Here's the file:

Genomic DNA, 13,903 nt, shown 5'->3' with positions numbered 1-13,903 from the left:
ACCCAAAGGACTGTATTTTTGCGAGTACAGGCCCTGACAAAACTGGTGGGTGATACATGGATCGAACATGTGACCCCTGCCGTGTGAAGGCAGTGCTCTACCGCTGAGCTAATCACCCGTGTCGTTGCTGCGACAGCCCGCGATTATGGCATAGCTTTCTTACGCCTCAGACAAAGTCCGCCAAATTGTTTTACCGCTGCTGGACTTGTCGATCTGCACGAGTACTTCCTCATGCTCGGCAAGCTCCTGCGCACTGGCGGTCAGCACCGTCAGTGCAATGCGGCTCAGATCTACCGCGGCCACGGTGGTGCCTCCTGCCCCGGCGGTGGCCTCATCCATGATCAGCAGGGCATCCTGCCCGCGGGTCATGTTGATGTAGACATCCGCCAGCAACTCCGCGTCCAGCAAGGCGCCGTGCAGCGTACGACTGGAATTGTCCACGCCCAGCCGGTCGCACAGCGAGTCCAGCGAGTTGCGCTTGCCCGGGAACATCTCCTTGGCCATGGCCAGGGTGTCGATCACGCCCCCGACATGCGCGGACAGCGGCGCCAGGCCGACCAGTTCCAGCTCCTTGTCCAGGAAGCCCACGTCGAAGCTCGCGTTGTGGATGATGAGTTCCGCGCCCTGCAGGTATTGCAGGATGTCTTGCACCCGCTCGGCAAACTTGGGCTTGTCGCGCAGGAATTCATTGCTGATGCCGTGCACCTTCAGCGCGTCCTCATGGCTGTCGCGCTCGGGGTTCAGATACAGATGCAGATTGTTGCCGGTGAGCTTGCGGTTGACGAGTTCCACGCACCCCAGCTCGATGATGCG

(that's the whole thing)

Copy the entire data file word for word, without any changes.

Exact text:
Genomic DNA, 13,903 nt, shown 5'->3' with positions numbered 1-13,903 from the left:
ACCCAAAGGACTGTATTTTTGCGAGTACAGGCCCTGACAAAACTGGTGGGTGATACATGGATCGAACATGTGACCCCTGCCGTGTGAAGGCAGTGCTCTACCGCTGAGCTAATCACCCGTGTCGTTGCTGCGACAGCCCGCGATTATGGCATAGCTTTCTTACGCCTCAGACAAAGTCCGCCAAATTGTTTTACCGCTGCTGGACTTGTCGATCTGCACGAGTACTTCCTCATGCTCGGCAAGCTCCTGCGCACTGGCGGTCAGCACCGTCAGTGCAATGCGGCTCAGATCTACCGCGGCCACGGTGGTGCCTCCTGCCCCGGCGGTGGCCTCATCCATGATCAGCAGGGCATCCTGCCCGCGGGTCATGTTGATGTAGACATCCGCCAGCAACTCCGCGTCCAGCAAGGCGCCGTGCAGCGTACGACTGGAATTGTCCACGCCCAGCCGGTCGCACAGCGAGTCCAGCGAGTTGCGCTTGCCCGGGAACATCTCCTTGGCCATGGCCAGGGTGTCGATCACGCCCCCGACATGCGCGGACAGCGGCGCCAGGCCGACCAGTTCCAGCTCCTTGTCCAGGAAGCCCACGTCGAAGCTCGCGTTGTGGATGATGAGTTCCGCGCCCTGCAGGTATTGCAGGATGTCTTGCACCCGCTCGGCAAACTTGGGCTTGTCGCGCAGGAATTCATTGCTGATGCCGTGCACCTTCAGCGCGTCCTCATGGCTGTCGCGCTCGGGGTTCAGATACAGATGCAGATTGTTGCCGGTGAGCTTGCGGTTGACGAGTTCCACGCACCCCAGCTCGATGATGCG